Originally, Eragon was named Kevin and the story was set in the real world. But I only finished around 10 pages. The problem with all of my early writing was that I’d get an idea and just start — I didn’t actually have a plot. But I was a pretty methodical kid, so I started reading about how to write. Fortunately, my parents are observant, and these kinds of books magically began appearing in the house. And I read all of them. I originally saw “Eragon” as a practice novel, which is part of why it’s a very typical hero’s story. I knew that structure worked and it gave me the safety net I needed.

You’ve said that your family was on food stamps at one point. Surely self-publishing and marketing “Eragon” was expensive. As a teenager, you must have felt a lot of pressure.

There was enormous pressure, but nothing was placed on me unwillingly. It was a joint decision that we were going to try to self publish “Eragon” as part of the family business, and I was delighted that I could do something to help. If the book had taken another few months to start turning a profit, we were going to have to sell our house, move to a city and get any jobs we could. We bet everything on making a go of it. That’s why I was willing to do things that would have been uncomfortable otherwise, such as doing daily presentations in black knee-high boots, pantaloons and a billowy swordsman shirt.

Self publishing wasn’t as viable then as a pathway to a career as an author as it is today. Why did it work for you?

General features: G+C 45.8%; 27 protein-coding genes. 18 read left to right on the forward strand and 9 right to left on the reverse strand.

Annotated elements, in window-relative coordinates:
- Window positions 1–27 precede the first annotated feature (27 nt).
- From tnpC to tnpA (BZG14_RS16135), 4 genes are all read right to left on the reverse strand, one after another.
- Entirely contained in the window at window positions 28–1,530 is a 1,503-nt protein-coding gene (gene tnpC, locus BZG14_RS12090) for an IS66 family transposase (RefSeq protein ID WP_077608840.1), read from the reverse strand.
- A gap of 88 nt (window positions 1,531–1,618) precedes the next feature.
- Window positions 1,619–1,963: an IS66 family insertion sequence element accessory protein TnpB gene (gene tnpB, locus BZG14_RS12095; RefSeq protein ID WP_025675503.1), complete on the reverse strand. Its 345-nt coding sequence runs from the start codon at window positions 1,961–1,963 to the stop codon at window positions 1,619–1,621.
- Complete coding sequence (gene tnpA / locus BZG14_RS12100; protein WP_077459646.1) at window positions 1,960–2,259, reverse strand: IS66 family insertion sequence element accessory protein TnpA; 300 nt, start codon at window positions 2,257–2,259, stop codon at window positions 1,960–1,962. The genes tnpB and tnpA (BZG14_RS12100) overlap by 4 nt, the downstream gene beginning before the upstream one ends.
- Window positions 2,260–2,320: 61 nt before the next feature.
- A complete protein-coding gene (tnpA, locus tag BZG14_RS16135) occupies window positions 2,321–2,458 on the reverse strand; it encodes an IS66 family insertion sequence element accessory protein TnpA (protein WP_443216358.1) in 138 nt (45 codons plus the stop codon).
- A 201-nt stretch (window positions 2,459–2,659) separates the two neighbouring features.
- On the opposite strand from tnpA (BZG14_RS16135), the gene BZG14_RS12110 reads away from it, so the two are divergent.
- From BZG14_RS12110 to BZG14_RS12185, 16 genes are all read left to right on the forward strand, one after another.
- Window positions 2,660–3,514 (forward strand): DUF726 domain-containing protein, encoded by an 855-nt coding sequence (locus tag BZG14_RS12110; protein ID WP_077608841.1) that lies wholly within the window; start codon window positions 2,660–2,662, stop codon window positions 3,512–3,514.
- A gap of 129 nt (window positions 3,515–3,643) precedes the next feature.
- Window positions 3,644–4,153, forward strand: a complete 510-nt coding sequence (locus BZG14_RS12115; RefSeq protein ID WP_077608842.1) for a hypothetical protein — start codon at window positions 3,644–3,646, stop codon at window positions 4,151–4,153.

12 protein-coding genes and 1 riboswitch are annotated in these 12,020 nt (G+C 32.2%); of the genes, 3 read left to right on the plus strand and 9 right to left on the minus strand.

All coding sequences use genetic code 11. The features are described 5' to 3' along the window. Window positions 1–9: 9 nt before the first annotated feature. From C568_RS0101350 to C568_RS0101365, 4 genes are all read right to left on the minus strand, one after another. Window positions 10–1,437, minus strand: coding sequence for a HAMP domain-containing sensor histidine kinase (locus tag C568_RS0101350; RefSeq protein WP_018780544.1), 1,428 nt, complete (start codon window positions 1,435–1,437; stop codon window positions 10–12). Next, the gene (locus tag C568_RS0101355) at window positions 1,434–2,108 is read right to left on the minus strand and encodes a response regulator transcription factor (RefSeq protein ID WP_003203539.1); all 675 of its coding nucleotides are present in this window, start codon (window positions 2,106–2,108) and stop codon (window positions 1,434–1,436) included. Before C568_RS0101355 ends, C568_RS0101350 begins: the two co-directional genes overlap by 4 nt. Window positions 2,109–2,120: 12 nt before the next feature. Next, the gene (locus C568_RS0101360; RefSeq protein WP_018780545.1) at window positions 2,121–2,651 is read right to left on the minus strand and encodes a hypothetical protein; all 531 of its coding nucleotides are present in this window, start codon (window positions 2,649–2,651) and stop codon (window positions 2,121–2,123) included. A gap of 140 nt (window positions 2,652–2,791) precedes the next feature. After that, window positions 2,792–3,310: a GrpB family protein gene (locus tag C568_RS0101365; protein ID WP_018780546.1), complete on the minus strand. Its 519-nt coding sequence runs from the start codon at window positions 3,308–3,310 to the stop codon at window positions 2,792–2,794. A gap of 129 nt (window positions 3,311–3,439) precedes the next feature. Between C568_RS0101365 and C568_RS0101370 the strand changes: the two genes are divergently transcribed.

Everything completely changed because of e-readers. If you wanted to read an e-book, you had to have a PDF on your computer. There were no distribution systems like Amazon and Barnes & Noble. Back then, the lowest amount you could print and not have the book be too expensive was probably about 10,000 copies. But we were fortunate because print-on-demand had just become a thing, so books were just printed as needed. Self publishing is a lot easier these days. Of course, today’s marketplace is a lot more crowded as a result.

You started “Eragon” at 15, and finished the series in your late 20s. How did it feel to get back into the mindset of a teenager to write “Murtagh?”

It helped that Murtagh is a more complicated character than Eragon. He’s more morally conflicted and has had a different, difficult life. But I could step back into Eragon’s shoes and all the other main characters in the world in a heartbeat, because I spent so long with him. That world was not only 11 years of my life, but 11 formative years.

You just got back from the U.S. leg of your book tour — who’s making up the crowd?

The readership is broad and probably older than it was back in the day. There are still a lot of 8-year-olds, but now there are grandparents, too. I’ve even met some kids who’ve been named after the characters, which is pretty amazing. Because people have been reading the series for so long, I tend to get a mix of incredibly detailed, hyper-focused, deep-dive questions about some of the lore, but also some more general ones about Eragon’s name.

Which books, outside of fantasy, influenced you? What’s on your bookshelf now?

A lot of Mark Twain, which I found very relatable because “Huckleberry Finn” and “Tom Sawyer” were a lot more similar to my life than something set in the city. Today, I find it difficult to read fantasy. I’ve been in it for so long that I want something that’s different or strong in its flavor and execution. I just read “The Murderbot Diaries” by Martha Wells, which was fun. My editor recently gave me “Foster,” a novella by Claire Keegan, and I’ve been meaning to read Tolkien’s translation of “Beowulf” for ages.